Barclays PLC and Deutsche Bank AG Hit With Yet More Bad News

It seems as if the whole world is turning against Barclays (LSE: BARC) (NYSE: BCS.US) right now. After coming under attack for misleading investors about its dark pool trading venue, Barclays is now under investigation for helping hedge funds avoid billions in US government taxes. 

Complex products  Barclays

It was revealed yesterday that Barclays and the bank’s European peer, Deutsche Bank, had been helping hedge funds avoid US taxes. These revelations were made in a report published by the Senate permanent subcommittee, about investigations conducted by the Committee on Homeland Security and Governmental Affairs.

According to the report, the two banks were using a method called “basket options” to hide the trading activities of hedge funds. Simply put, these options allowed hedge funds to hide their trading profits in each banks own accounts. Hedge funds then collected a lump sum payout at the end of the year. 

As a result, hedge fund profits collected from these basket options were taxed as long term capital gains, rather than short term trading profits, which are taxed at a higher rate. 

Between 1998 and 2013, both Barclays and Deutsche are estimated to have sold 199 of these basket options, encompassing more than $100bn in trades. 

Unclear repercussions

As yet it’s unclear how much this will cost the two banking giants. The final sums are likely to be dependent on how much tax was avoided. But with regulators seeking to make an example of banks, both Barclays and Deutsche could be in for hefty fines. 

Indeed, French bank, Credit Suisse has recently been forced to pay $2.6bn for its involvement in US tax evasion, a charge which obliterated all of the bank’s profits for the second quarter.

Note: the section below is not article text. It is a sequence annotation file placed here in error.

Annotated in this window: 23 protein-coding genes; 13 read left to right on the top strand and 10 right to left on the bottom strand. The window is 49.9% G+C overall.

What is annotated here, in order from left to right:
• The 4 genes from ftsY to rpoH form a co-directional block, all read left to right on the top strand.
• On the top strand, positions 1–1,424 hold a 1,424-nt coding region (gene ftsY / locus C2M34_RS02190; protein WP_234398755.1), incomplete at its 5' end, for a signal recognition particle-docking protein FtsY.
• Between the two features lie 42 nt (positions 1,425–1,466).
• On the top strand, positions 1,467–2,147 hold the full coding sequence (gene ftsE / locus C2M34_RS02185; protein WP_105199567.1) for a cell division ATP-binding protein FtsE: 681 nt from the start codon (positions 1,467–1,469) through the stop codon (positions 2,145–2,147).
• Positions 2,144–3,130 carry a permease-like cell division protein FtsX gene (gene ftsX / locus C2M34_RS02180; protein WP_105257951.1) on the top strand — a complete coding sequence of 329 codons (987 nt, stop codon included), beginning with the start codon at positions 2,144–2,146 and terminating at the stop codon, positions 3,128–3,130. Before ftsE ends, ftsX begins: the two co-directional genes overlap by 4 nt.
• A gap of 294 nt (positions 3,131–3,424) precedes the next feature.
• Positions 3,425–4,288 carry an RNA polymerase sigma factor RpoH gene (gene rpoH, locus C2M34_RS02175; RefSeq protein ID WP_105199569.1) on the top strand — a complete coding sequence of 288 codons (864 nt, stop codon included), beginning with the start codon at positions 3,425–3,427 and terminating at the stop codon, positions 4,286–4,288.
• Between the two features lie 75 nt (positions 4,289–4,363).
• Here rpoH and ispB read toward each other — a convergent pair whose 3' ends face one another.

So, Barclays and Deutsche could be in line for multi-billion dollar fines. What’s more, the Senate subcommittee found evidence that suggests the two banks helped hedge funds skirt round US securities law, which governs levels of lending and leverage. 

The chairman of the subcommittee, Carl Levin has summed up the findings, which focused on two important issues.

“…[the banks were found to be assisting] tax avoidance by profitable companies and wealthy individuals, and reckless behaviour that threatens the stability of the financial system…”

Unfortunately, if it is found that Barclays and Deutsche have been threatening the stability of the financial system, fines levied on the banks could be crippling.

For Barclays, this news comes at a really bad time for the bank. These findings, along with the bank’s dark pool debacle, could be the beginning of the end for Barclays’ US arm. 

Should you buy in?

Still, it's up to you whether you decide to buy, sell, or hold Barclays following this news. However, I'd strongly suggest you look a little closer at the company before making any trading decision.

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Rupert Hargreaves has no position in any shares mentioned. The Motley Fool has no position in any of the shares mentioned.